Pushing Techniques for Birthing

A woman holds her pregnant belly and gazes lovingly at what's in her hands.

The best pushing technique during labor is unclear and that may be because it’s different for everyone. Current guidelines from the American College of Obstetrics and Gynecology state, “each woman should be encouraged to use her preferred and most effective technique.”

So, what are the techniques?

  1. Breath Hold (often coached as “bear down” and often called a “Valsalva” or “closed glottis” push) – This is when you inhale at the start of a contraction and then close your throat so no air escapes as you push. 

  2. Breathe Through (often what occurs when no coaching or cues are given and is referred to as “spontaneous” or “open glottis”) – This is when you inhale at the start of a contraction and then exhale as you push. The exhale is often vocal such as a guttural noise, a vibration in the chest, a moan, a shout, a moo.

  3. Combo: Perhaps you start with a breath hold and then transition to a breathe through. Or maybe you start with breathing through for some pushes and then as the labor progresses you change strategies. 

    Research has not found a clear difference in outcomes when comparing these techniques, so it is recommended people use their “preferred and most effective technique.” (*See below for more details.)

How do you make the push “effective”?

  1. Instincts– Maybe this is a frustrating answer, or maybe it’s a relief. Trust that your body knows how to do this and try not to overthink it.  

  2. Positioning– Birthing does not have to be on your back. In fact, current recommendations promote frequent position changes. What position are your instincts telling you to take? What makes you feel strong yet supported? 

  3. Understanding where the push is coming from– Your uterus is a muscle. Contractions are the uterus pushing. Think of the push you give as supporting the uterus. You can think about it coming from above and note that the muscles in the pelvis are NOT pushing the baby out. The pelvic floor muscles, the glutes (butt) and the inner thighs must get out of the way. They release to help open the birthing canal.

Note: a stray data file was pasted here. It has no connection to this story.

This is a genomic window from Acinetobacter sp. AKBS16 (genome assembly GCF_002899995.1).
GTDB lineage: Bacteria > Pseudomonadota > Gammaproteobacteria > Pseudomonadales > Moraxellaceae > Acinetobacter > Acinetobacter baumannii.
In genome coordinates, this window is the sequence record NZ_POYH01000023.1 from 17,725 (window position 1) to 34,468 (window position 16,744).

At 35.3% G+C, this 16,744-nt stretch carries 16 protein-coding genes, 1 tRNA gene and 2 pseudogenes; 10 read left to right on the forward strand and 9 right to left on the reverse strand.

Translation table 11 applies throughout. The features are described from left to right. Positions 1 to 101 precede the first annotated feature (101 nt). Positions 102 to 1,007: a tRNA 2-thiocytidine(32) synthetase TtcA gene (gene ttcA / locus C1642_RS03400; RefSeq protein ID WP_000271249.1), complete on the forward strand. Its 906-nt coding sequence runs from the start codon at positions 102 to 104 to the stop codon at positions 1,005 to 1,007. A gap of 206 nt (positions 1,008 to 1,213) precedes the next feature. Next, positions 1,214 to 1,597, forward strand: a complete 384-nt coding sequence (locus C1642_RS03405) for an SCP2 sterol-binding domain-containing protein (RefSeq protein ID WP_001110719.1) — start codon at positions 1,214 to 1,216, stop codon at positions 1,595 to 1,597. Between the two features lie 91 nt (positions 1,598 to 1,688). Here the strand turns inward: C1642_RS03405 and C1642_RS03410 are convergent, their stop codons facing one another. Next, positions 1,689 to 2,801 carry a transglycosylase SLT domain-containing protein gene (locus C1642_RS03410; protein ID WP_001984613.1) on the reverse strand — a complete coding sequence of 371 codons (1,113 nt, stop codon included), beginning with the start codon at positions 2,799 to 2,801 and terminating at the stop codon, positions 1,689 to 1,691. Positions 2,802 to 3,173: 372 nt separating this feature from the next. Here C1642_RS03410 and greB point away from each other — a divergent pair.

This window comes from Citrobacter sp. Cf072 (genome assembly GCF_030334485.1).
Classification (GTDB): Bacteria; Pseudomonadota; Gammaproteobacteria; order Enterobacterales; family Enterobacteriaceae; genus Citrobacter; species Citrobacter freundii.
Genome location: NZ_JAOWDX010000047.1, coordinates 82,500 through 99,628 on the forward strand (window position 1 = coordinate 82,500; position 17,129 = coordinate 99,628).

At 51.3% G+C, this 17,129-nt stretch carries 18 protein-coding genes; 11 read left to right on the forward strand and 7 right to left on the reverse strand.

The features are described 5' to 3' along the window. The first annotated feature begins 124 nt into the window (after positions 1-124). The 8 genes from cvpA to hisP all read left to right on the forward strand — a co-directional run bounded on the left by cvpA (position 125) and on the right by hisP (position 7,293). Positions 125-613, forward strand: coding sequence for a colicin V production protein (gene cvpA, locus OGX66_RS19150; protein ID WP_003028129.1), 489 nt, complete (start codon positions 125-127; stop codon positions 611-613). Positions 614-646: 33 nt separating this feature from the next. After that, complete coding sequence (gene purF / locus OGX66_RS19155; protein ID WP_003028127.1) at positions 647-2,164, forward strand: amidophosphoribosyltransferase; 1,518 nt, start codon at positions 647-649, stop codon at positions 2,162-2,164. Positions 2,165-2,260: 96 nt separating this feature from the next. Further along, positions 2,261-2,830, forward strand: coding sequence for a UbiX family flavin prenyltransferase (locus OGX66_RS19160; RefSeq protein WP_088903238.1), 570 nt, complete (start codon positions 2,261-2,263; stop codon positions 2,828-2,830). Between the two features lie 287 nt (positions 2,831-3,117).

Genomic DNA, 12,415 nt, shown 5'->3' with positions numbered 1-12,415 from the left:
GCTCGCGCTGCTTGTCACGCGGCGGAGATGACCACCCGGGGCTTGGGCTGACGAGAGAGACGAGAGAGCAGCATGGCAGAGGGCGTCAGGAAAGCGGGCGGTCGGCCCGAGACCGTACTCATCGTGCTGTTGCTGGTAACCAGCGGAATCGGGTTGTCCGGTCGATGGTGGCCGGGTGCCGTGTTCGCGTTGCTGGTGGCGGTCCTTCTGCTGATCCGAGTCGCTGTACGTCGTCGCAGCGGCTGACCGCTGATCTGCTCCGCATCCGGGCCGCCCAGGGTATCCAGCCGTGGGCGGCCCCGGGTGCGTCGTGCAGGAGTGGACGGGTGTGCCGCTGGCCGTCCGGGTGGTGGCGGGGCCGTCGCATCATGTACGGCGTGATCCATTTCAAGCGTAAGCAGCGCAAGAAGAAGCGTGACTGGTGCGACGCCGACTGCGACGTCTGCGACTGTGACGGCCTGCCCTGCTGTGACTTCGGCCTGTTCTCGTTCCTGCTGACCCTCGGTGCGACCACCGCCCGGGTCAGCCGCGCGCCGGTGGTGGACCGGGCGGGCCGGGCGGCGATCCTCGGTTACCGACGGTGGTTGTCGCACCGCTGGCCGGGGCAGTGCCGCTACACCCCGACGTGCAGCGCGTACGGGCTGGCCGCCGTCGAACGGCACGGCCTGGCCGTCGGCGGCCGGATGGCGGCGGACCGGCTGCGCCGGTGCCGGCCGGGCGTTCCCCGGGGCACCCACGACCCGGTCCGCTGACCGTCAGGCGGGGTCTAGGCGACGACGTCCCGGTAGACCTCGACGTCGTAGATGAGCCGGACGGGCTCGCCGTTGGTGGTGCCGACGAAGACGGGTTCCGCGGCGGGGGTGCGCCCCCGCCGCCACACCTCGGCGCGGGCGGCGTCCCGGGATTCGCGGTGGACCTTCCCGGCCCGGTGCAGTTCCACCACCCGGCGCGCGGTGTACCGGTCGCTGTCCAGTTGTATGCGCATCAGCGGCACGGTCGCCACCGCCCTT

4. Rest between contractions. Let your body feel supported. Try some breathing techniques, mantras and positive visualizations. 

    1. Examples: Inhale and release any tensions, exhale and let the pelvic floor melt like butter. Visualize movement through the birthing canal, your cervix blossoming like a flower, or perhaps picture a relaxing calm place. Tell yourself, “my body was designed to do this, I am strong, I am supported, this will bring me joy, each push brings me closer to meeting my baby.”

*A study reviewing 8 research articles comparing spontaneous to Valsalva found no clear differences between the pushing techniques in the duration of the second stage of labor, spontaneous vaginal delivery, episiotomy, perineal lacerations, 5-minute Apgar score less than 7 or neonatal intensive care admissions, or duration of pushing. One study found an increased frequency of abnormal urodynamics (bladder dynamics) 3 months after giving birth in association with Valslava pushing but the long-term clinical significance of this finding is uncertain.

I recommend talking to your provider to discuss how you would like to be supported during labor. If you would like to learn more on this topic, get the Birth Body Workshop or schedule a free consult.


Guidelines taken from:

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